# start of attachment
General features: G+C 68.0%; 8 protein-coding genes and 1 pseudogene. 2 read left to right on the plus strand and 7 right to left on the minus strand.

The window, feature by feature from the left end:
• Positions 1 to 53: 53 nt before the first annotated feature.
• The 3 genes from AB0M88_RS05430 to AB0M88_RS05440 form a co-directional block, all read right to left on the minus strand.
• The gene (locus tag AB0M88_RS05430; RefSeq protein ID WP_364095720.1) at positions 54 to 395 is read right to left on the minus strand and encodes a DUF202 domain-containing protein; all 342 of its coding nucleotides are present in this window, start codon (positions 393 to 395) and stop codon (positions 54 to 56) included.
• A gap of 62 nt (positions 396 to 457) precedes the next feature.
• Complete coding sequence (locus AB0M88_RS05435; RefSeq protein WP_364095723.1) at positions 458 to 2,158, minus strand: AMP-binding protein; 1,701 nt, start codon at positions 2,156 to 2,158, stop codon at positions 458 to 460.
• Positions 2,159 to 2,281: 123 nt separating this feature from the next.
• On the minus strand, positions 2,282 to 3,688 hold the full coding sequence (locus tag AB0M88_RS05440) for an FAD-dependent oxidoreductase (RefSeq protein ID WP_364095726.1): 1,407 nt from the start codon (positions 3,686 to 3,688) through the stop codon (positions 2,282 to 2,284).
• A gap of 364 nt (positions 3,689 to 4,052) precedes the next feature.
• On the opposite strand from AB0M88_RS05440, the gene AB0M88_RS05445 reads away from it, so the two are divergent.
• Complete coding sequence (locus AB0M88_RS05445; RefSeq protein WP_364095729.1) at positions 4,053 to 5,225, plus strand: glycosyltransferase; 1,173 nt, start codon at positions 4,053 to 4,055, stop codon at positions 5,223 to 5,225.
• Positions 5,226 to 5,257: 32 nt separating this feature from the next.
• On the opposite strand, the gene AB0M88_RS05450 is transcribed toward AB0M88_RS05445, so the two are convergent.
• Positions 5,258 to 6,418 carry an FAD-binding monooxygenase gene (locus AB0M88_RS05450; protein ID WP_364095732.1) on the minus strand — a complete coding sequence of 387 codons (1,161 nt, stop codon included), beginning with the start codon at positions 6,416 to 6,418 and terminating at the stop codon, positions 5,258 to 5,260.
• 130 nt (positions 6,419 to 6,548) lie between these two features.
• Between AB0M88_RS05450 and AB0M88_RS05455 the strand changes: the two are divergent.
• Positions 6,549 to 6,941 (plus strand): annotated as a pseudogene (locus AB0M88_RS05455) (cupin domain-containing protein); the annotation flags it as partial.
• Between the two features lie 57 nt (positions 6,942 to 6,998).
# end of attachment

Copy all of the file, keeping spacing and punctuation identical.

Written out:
General features: G+C 68.0%; 8 protein-coding genes and 1 pseudogene. 2 read left to right on the plus strand and 7 right to left on the minus strand.

The window, feature by feature from the left end:
• Positions 1 to 53: 53 nt before the first annotated feature.
• The 3 genes from AB0M88_RS05430 to AB0M88_RS05440 form a co-directional block, all read right to left on the minus strand.
• The gene (locus tag AB0M88_RS05430; RefSeq protein ID WP_364095720.1) at positions 54 to 395 is read right to left on the minus strand and encodes a DUF202 domain-containing protein; all 342 of its coding nucleotides are present in this window, start codon (positions 393 to 395) and stop codon (positions 54 to 56) included.
• A gap of 62 nt (positions 396 to 457) precedes the next feature.
• Complete coding sequence (locus AB0M88_RS05435; RefSeq protein WP_364095723.1) at positions 458 to 2,158, minus strand: AMP-binding protein; 1,701 nt, start codon at positions 2,156 to 2,158, stop codon at positions 458 to 460.
• Positions 2,159 to 2,281: 123 nt separating this feature from the next.
• On the minus strand, positions 2,282 to 3,688 hold the full coding sequence (locus tag AB0M88_RS05440) for an FAD-dependent oxidoreductase (RefSeq protein ID WP_364095726.1): 1,407 nt from the start codon (positions 3,686 to 3,688) through the stop codon (positions 2,282 to 2,284).
• A gap of 364 nt (positions 3,689 to 4,052) precedes the next feature.
• On the opposite strand from AB0M88_RS05440, the gene AB0M88_RS05445 reads away from it, so the two are divergent.
• Complete coding sequence (locus AB0M88_RS05445; RefSeq protein WP_364095729.1) at positions 4,053 to 5,225, plus strand: glycosyltransferase; 1,173 nt, start codon at positions 4,053 to 4,055, stop codon at positions 5,223 to 5,225.
• Positions 5,226 to 5,257: 32 nt separating this feature from the next.
• On the opposite strand, the gene AB0M88_RS05450 is transcribed toward AB0M88_RS05445, so the two are convergent.
• Positions 5,258 to 6,418 carry an FAD-binding monooxygenase gene (locus AB0M88_RS05450; protein ID WP_364095732.1) on the minus strand — a complete coding sequence of 387 codons (1,161 nt, stop codon included), beginning with the start codon at positions 6,416 to 6,418 and terminating at the stop codon, positions 5,258 to 5,260.
• 130 nt (positions 6,419 to 6,548) lie between these two features.
• Between AB0M88_RS05450 and AB0M88_RS05455 the strand changes: the two are divergent.
• Positions 6,549 to 6,941 (plus strand): annotated as a pseudogene (locus AB0M88_RS05455) (cupin domain-containing protein); the annotation flags it as partial.
• Between the two features lie 57 nt (positions 6,942 to 6,998).